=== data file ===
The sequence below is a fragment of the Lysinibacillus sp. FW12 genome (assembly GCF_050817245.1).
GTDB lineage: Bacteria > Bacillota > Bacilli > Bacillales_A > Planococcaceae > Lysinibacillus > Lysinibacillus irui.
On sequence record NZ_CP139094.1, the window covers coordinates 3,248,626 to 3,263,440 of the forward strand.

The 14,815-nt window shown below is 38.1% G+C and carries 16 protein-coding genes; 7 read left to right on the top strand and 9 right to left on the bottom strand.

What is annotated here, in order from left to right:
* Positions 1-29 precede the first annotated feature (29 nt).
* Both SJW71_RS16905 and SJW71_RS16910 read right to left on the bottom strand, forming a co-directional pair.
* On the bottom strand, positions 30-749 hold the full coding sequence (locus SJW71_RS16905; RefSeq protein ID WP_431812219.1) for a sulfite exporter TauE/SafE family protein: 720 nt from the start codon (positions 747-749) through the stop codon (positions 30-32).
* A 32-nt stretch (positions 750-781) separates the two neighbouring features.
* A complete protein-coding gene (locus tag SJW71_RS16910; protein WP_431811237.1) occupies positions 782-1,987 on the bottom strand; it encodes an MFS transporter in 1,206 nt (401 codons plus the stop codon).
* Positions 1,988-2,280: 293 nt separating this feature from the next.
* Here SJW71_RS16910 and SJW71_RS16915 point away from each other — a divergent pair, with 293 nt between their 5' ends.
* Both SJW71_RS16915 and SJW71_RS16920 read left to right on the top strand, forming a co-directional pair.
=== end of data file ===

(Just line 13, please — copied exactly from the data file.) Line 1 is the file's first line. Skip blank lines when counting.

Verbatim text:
* Both SJW71_RS16915 and SJW71_RS16920 read left to right on the top strand, forming a co-directional pair.